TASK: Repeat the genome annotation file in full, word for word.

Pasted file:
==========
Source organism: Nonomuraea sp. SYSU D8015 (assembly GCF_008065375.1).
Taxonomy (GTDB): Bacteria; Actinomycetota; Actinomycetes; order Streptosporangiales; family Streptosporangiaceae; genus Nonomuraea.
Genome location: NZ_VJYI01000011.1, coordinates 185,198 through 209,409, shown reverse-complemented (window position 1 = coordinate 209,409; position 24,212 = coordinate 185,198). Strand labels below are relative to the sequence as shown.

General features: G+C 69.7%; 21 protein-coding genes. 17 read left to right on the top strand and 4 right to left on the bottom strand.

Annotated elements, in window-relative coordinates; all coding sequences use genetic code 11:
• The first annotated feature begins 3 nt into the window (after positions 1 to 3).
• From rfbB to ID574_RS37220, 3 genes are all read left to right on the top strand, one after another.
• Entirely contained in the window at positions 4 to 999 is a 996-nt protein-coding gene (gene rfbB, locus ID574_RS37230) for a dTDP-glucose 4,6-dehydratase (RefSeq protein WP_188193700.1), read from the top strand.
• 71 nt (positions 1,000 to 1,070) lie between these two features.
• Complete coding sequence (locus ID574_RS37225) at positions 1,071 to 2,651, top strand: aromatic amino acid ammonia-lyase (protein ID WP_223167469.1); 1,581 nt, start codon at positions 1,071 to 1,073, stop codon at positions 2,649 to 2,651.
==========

Source organism: Nonomuraea sp. SYSU D8015 (assembly GCF_008065375.1).
Taxonomy (GTDB): Bacteria; Actinomycetota; Actinomycetes; order Streptosporangiales; family Streptosporangiaceae; genus Nonomuraea.
Genome location: NZ_VJYI01000011.1, coordinates 185,198 through 209,409, shown reverse-complemented (window position 1 = coordinate 209,409; position 24,212 = coordinate 185,198). Strand labels below are relative to the sequence as shown.

General features: G+C 69.7%; 21 protein-coding genes. 17 read left to right on the top strand and 4 right to left on the bottom strand.

Annotated elements, in window-relative coordinates; all coding sequences use genetic code 11:
• The first annotated feature begins 3 nt into the window (after positions 1 to 3).
• From rfbB to ID574_RS37220, 3 genes are all read left to right on the top strand, one after another.
• Entirely contained in the window at positions 4 to 999 is a 996-nt protein-coding gene (gene rfbB, locus ID574_RS37230) for a dTDP-glucose 4,6-dehydratase (RefSeq protein WP_188193700.1), read from the top strand.
• 71 nt (positions 1,000 to 1,070) lie between these two features.
• Complete coding sequence (locus ID574_RS37225) at positions 1,071 to 2,651, top strand: aromatic amino acid ammonia-lyase (protein ID WP_223167469.1); 1,581 nt, start codon at positions 1,071 to 1,073, stop codon at positions 2,649 to 2,651.